These were not ignorant farmers, but prosperous middle-class adults, led by a small, well-funded group of bigots, that instituted these restrictions on literature. George Orwell (banned) would have been proud of THAT "Animal Farm".
A certain NHS hospital decided to use Websense.
Out of the box it filtered NHS for some reason....
But can someone please explain the following to me:
a. pornography corrupts.
b. because we need protecting, there are people who are paid to watch out for pornography to make sure that our eyes are not unsullied and our characters remain intact.
c. the people who protect us from pornography by watching it every day are normal, decent (uncorrupted) people.
The Phorm "product" is called NetSense, not Websense.
Websense is an entirely separate company, as a quick google would tell you. So no, the name is not "coincidental", because it's a completely different name.
Here at my library...
They have a person looking at miniaturized screens of everyone's computers, and they can click on one to blow it up, then go boot 'em out if they're doing something "inappropriate." (e.g., chatting on MSN.) I think they also have some sort of filter as well.
My solution: install Linux (or if they really want to be a pain, DOS) sans GUI and make them run Lynx. (Not links, since that has a graphical mode.) Have a few Windows machines or whatever not connected to the internet for word-processing and other uses.
Did anyone else find the quote "We remain concerned, incredibly concerned." incredibly amusing?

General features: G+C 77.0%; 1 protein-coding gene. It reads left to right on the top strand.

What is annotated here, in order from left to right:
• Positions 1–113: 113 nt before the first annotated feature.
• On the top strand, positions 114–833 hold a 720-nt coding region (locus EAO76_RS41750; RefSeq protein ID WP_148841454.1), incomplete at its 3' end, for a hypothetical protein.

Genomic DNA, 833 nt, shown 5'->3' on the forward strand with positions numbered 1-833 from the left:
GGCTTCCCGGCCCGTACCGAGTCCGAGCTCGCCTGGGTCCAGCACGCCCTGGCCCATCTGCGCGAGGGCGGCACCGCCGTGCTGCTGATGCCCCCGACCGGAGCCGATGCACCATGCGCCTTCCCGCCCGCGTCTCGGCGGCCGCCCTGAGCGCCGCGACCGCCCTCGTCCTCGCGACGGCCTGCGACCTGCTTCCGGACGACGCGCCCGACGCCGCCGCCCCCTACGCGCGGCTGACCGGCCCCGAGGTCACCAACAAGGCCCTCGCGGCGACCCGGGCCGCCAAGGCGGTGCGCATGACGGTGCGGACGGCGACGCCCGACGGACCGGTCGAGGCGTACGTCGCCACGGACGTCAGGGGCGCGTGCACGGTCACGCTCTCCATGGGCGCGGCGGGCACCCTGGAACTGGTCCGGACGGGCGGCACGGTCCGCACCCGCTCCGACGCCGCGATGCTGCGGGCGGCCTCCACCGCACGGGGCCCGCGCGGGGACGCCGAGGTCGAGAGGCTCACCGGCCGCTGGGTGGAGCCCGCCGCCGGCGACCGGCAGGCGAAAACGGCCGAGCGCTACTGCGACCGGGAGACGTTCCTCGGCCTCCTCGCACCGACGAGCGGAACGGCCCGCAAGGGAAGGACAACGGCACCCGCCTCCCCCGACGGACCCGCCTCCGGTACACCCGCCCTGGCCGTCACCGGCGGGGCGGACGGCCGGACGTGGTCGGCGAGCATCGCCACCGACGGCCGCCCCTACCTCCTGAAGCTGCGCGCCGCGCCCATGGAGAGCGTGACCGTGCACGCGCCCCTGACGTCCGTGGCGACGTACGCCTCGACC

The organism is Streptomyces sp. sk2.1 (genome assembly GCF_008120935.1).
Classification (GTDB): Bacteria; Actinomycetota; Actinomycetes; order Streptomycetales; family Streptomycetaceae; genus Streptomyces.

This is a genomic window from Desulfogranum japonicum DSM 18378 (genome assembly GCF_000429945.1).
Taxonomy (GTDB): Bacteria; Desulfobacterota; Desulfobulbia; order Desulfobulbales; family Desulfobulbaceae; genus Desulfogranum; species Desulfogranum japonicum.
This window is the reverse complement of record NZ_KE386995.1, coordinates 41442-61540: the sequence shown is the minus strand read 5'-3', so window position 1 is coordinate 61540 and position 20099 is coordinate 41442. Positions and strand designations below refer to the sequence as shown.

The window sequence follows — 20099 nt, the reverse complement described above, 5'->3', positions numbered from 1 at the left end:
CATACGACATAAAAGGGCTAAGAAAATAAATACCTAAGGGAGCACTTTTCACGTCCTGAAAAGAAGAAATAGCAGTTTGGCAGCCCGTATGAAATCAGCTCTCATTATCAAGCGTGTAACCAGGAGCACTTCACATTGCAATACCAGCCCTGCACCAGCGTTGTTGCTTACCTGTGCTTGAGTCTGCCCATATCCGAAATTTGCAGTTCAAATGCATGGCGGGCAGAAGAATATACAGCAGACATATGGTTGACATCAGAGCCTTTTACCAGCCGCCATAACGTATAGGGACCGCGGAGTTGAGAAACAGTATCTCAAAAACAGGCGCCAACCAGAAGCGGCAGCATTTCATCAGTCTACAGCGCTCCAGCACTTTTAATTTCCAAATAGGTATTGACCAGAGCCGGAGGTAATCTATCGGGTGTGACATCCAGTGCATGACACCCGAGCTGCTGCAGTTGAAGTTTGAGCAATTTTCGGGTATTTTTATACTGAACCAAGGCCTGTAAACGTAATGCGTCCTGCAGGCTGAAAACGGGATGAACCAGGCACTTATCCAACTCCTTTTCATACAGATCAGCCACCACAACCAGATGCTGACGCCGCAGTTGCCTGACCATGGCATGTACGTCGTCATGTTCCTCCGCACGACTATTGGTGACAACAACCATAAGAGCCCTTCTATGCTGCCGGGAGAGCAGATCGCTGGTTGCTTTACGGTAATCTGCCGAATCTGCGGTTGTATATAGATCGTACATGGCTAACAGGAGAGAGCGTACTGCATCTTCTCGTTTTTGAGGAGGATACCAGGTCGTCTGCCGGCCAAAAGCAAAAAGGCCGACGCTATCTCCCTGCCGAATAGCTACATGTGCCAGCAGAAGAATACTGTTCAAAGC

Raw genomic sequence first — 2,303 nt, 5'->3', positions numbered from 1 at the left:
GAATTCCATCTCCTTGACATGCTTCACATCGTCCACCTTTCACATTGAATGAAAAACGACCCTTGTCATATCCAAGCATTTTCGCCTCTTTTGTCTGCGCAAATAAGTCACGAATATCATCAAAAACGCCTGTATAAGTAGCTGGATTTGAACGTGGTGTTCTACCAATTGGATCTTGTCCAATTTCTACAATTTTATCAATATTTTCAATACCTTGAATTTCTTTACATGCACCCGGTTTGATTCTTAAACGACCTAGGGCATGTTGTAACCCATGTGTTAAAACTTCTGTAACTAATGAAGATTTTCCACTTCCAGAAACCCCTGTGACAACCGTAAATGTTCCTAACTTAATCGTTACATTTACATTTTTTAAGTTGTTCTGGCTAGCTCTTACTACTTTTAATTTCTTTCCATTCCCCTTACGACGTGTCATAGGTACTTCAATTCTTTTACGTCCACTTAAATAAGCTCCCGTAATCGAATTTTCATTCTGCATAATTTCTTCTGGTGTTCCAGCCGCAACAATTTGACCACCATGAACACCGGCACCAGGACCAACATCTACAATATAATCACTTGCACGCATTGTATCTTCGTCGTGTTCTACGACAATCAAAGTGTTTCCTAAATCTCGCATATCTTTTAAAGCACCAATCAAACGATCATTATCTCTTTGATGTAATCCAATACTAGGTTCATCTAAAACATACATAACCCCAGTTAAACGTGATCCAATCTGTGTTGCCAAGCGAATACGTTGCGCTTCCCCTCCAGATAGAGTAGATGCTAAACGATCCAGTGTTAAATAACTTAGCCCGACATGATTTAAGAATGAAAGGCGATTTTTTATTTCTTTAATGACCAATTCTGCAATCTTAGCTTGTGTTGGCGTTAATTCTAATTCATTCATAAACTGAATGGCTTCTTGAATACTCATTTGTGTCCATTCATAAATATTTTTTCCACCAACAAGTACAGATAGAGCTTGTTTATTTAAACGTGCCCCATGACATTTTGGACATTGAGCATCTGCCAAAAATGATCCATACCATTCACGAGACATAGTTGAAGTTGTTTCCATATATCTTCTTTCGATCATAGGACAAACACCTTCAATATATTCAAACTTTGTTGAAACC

Don't envy anybody in that can o' worms...
regulating the computers at the library is a very slippery slope for anybody to lock horns with. At best, about the only thing a library should do, at least, as applicable to the US Constitution, is try to guard against malware.
Under our laws, most forms of porn are protected speech, providing it doesn't involve minors, etc. So, blocking porn would be considered censorship and that would putting local, state and federal government in the precarious position of stomping all over first amendment rights.
An easy way wround the whole mess, would be to have two computer labs... One that was completely unfiltered, that could only be used by people over 18, or providing they were supervised by a parent or guardian.
The other lab would have the full set of filters, proxy servers and web content filters that would "protect" the kids from the hard core stuff...
But considering how things have been going to hell in the 30+ years since I've been to school, exposure to porn is probably one of the least of everybody's worries.